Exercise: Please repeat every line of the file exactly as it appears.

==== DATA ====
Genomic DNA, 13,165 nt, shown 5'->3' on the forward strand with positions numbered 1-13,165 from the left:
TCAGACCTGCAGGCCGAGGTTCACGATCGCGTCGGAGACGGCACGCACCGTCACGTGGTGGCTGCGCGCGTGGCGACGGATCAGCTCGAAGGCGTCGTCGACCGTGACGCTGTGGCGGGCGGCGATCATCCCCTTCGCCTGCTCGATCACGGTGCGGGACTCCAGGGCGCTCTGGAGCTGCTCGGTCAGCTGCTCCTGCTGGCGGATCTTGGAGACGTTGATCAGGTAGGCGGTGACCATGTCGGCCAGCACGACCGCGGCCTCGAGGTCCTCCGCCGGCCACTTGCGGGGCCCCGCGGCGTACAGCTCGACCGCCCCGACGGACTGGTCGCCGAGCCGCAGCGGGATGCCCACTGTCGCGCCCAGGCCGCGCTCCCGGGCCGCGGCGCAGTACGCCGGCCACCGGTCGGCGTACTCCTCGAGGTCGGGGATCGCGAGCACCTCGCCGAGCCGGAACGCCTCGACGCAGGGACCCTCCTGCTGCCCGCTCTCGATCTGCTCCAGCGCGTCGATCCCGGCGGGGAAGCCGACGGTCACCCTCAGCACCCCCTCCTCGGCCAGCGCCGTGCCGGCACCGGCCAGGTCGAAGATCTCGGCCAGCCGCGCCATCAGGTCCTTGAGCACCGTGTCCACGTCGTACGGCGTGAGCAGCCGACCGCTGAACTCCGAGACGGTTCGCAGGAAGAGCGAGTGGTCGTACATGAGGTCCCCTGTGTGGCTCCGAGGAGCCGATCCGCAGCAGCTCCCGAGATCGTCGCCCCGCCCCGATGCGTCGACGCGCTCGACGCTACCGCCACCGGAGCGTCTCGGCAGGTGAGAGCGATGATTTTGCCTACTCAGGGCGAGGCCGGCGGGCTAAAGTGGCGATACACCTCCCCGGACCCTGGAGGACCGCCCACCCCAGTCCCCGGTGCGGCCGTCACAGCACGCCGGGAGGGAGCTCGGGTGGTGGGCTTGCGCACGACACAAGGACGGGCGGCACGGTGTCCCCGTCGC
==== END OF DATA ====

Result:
Genomic DNA, 13,165 nt, shown 5'->3' on the forward strand with positions numbered 1-13,165 from the left:
TCAGACCTGCAGGCCGAGGTTCACGATCGCGTCGGAGACGGCACGCACCGTCACGTGGTGGCTGCGCGCGTGGCGACGGATCAGCTCGAAGGCGTCGTCGACCGTGACGCTGTGGCGGGCGGCGATCATCCCCTTCGCCTGCTCGATCACGGTGCGGGACTCCAGGGCGCTCTGGAGCTGCTCGGTCAGCTGCTCCTGCTGGCGGATCTTGGAGACGTTGATCAGGTAGGCGGTGACCATGTCGGCCAGCACGACCGCGGCCTCGAGGTCCTCCGCCGGCCACTTGCGGGGCCCCGCGGCGTACAGCTCGACCGCCCCGACGGACTGGTCGCCGAGCCGCAGCGGGATGCCCACTGTCGCGCCCAGGCCGCGCTCCCGGGCCGCGGCGCAGTACGCCGGCCACCGGTCGGCGTACTCCTCGAGGTCGGGGATCGCGAGCACCTCGCCGAGCCGGAACGCCTCGACGCAGGGACCCTCCTGCTGCCCGCTCTCGATCTGCTCCAGCGCGTCGATCCCGGCGGGGAAGCCGACGGTCACCCTCAGCACCCCCTCCTCGGCCAGCGCCGTGCCGGCACCGGCCAGGTCGAAGATCTCGGCCAGCCGCGCCATCAGGTCCTTGAGCACCGTGTCCACGTCGTACGGCGTGAGCAGCCGACCGCTGAACTCCGAGACGGTTCGCAGGAAGAGCGAGTGGTCGTACATGAGGTCCCCTGTGTGGCTCCGAGGAGCCGATCCGCAGCAGCTCCCGAGATCGTCGCCCCGCCCCGATGCGTCGACGCGCTCGACGCTACCGCCACCGGAGCGTCTCGGCAGGTGAGAGCGATGATTTTGCCTACTCAGGGCGAGGCCGGCGGGCTAAAGTGGCGATACACCTCCCCGGACCCTGGAGGACCGCCCACCCCAGTCCCCGGTGCGGCCGTCACAGCACGCCGGGAGGGAGCTCGGGTGGTGGGCTTGCGCACGACACAAGGACGGGCGGCACGGTGTCCCCGTCGC